|Visual Virtuosity: Blending Music and Photography|
|To celebrate Black Music Month Sisterspace and Books will be the venue for
"Visual Virtuosity: Celebrating African-American Music" The program centers
around a core exhibit of about 30 music photographs by nationally known local
photographers Wilbur Allen, Sharon Farmer, and David "Oggie" Ogburn. The
exhibit is accompanied by weekly activities including discussions on jazz and
photography, book signings, gallery talks, and walking tours of historic "U"
street. All programs are hosted by the African American Women's Resource
Center and the exhibit is curated by Donna Wells of Howard University's Mo
orland-Spingarn Research Center.
Washington's history in both African-American music and photography is long
and rich. Washington proudly claims native son Edward Duke Ellington but
there were other musicians whose lives, performances, and recordings touched
Washington society in one way or another. Institutions like the Treble Clef
Club, the L'Allegro Glee Club, the Samuel Coleridge-Taylor Choral Society,
the Gregorian Studio of Music, and the Washington Conservatory of Music were
founded in the city by and for African Americans long before there was the
"U" Street that is celebrated now. The city's African-American photo legacy
began with daguerreotypist John B. Washington in 1850. Since then
photographers have acted as historians by creating a visual record of
African-American achievement. Part of that record documents the music scene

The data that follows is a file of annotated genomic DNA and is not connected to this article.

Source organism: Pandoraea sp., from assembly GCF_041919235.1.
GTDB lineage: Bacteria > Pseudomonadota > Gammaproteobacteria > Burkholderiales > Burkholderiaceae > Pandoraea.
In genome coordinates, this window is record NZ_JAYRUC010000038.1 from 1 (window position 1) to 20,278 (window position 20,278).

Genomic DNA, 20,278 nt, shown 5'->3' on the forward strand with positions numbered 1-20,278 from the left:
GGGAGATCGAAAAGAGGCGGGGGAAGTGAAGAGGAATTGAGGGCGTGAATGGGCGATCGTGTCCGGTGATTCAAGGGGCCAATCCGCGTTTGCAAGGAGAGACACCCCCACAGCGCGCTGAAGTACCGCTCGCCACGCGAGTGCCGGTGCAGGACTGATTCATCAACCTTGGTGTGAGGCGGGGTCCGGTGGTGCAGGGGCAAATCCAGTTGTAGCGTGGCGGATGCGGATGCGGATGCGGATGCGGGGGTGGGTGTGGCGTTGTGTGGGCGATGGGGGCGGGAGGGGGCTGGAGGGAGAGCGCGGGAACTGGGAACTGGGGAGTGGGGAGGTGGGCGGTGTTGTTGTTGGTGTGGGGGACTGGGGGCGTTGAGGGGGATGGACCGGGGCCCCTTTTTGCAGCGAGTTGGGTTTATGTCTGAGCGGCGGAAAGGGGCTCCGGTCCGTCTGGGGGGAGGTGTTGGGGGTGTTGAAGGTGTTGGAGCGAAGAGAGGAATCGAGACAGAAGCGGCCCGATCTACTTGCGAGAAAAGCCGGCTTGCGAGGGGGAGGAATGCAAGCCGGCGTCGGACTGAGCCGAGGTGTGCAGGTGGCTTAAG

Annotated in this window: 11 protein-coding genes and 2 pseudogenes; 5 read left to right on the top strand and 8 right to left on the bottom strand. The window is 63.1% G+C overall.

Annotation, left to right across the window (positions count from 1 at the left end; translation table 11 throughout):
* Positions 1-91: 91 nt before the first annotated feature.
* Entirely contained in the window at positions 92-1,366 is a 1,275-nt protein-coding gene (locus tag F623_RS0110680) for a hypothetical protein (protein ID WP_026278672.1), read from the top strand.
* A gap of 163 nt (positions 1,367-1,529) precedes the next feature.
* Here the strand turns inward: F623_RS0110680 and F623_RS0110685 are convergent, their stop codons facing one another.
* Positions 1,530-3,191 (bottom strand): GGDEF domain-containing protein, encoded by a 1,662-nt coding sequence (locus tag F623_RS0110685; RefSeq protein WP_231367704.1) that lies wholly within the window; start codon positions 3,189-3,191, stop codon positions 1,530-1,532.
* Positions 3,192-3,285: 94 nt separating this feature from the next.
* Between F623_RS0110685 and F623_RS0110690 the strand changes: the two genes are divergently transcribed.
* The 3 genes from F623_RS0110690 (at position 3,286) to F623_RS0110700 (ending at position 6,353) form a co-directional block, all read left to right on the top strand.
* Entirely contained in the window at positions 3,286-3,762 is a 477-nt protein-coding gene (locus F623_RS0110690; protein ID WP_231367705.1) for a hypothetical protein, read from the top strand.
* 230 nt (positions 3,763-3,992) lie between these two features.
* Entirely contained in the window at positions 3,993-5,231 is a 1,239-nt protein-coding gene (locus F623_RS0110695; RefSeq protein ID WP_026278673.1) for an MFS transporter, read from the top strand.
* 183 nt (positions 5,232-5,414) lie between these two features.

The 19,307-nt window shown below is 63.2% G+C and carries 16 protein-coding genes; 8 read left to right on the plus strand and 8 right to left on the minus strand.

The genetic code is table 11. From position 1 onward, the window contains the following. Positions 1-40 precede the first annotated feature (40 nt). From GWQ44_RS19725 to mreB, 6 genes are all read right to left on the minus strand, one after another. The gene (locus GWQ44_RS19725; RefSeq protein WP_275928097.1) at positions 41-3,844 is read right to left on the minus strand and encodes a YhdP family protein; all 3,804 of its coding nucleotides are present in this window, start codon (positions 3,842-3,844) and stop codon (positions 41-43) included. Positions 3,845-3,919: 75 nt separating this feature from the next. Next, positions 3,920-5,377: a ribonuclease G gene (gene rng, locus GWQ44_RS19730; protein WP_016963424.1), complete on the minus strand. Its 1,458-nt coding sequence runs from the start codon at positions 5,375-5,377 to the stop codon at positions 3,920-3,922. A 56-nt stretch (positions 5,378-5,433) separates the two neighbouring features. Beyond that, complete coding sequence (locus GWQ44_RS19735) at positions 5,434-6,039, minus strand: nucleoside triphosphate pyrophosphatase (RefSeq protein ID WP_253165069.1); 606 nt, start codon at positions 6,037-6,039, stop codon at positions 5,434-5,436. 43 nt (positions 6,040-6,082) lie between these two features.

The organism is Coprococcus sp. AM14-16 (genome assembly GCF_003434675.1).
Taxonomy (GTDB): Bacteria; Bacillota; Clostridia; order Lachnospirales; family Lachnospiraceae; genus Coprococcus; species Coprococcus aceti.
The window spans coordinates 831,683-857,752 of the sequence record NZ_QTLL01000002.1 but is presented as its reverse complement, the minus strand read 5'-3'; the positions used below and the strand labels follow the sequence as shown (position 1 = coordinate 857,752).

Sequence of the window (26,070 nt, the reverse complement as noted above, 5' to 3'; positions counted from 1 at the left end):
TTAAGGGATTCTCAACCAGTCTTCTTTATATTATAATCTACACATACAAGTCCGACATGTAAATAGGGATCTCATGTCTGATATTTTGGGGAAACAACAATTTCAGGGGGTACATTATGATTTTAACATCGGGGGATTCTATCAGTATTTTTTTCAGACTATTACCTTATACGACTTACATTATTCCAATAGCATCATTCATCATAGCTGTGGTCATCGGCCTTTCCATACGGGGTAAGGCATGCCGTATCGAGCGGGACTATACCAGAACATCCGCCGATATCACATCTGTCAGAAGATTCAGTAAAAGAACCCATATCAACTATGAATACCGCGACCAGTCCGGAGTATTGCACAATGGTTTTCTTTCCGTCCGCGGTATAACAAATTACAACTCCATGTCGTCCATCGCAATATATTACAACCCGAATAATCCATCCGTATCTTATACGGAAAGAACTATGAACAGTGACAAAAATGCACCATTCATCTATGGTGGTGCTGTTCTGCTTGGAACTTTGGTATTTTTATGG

and includes the portraits of noted, and some not so noted, musicians and
images of concerts, social gatherings, and performances. Visual Virtuosity
celebrates both African-American music and the photographs that help to
remind us of the continuing contribution Blacks have made to American music.
Photographer, David "Oggi" Ogburn worked primarily in music promotions which
provided him access to artists of all genre. His extensive body of jazz
photographs include Art Blakey, Grover Washington, and Sade. In his work,
you get a backstage view of the performer as well as the performance itself.
Wilbur Allen's skill in film manipulation and computer graphics have earned
him praise in a number of photography and movie journals. His computer
enhanced portraits of Miles Davis take the traditional "still" photograph to
another level. Sharon Farmer is the first woman and the first African
American to become director of White House Photography and was former
photographer for President Clinton. Although her educational background was
in music, her skills in photography have brought her national recognition.
Her body of music photos include Sweet Honey in the Rock and Esther Williams
with Davie Yarborough.
- June 8
- A "meet the artist" reception is scheduled for 7 p.m., with
performances and comments on music history by acappella do-wop group, Last
- June 9
- Donna Wells will present a slide show of vintage photographs of the
Washington music scene from the collections of the Moorland Spingarn Research
Center from 5-6 p.m., followed by the Remember U Street: An Evening Walking
Tour at 6 p.m.. The cost for the walking tour, which will is also scheduled
for June 22nd, is $14.00.
- June 23
- Beginning at 1 p.m., Dr. Doris McGinty, retired professor of Howard
University's Department of Music, will discuss the The Early Music Scene in
Washington, DC: 1900-1920. She will be followed by archivist Deborra
Richardson, of the National Museum of American History, who will discuss the
Duke Ellington Collection at the Smithsonian and highlight some of the items
in the collection.
- June 30
- A free-for-all women's jam session will close out the festivities
on, beginning at 3 p.m.
|For detail and a list of other activities contact Sisterspace at 202-332-3433
or visit their website at www.sisterspace.com.||